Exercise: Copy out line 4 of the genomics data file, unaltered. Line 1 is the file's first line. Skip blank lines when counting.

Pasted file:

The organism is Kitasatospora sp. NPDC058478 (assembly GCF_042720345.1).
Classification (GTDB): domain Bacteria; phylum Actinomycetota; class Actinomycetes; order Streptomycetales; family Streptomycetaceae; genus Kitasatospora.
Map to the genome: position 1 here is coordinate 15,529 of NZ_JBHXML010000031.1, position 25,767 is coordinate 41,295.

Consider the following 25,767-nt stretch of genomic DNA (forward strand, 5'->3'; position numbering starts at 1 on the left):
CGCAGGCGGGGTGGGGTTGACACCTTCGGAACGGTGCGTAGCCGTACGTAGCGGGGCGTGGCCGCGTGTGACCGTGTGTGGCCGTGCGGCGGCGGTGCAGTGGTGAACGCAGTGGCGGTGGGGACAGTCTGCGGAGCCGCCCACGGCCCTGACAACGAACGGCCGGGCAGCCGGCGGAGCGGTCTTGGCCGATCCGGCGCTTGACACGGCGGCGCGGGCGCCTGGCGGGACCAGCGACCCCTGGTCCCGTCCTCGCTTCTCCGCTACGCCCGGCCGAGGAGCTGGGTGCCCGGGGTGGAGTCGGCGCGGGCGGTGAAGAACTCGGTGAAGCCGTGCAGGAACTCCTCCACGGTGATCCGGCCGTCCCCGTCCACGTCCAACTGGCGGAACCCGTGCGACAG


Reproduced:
Consider the following 25,767-nt stretch of genomic DNA (forward strand, 5'->3'; position numbering starts at 1 on the left):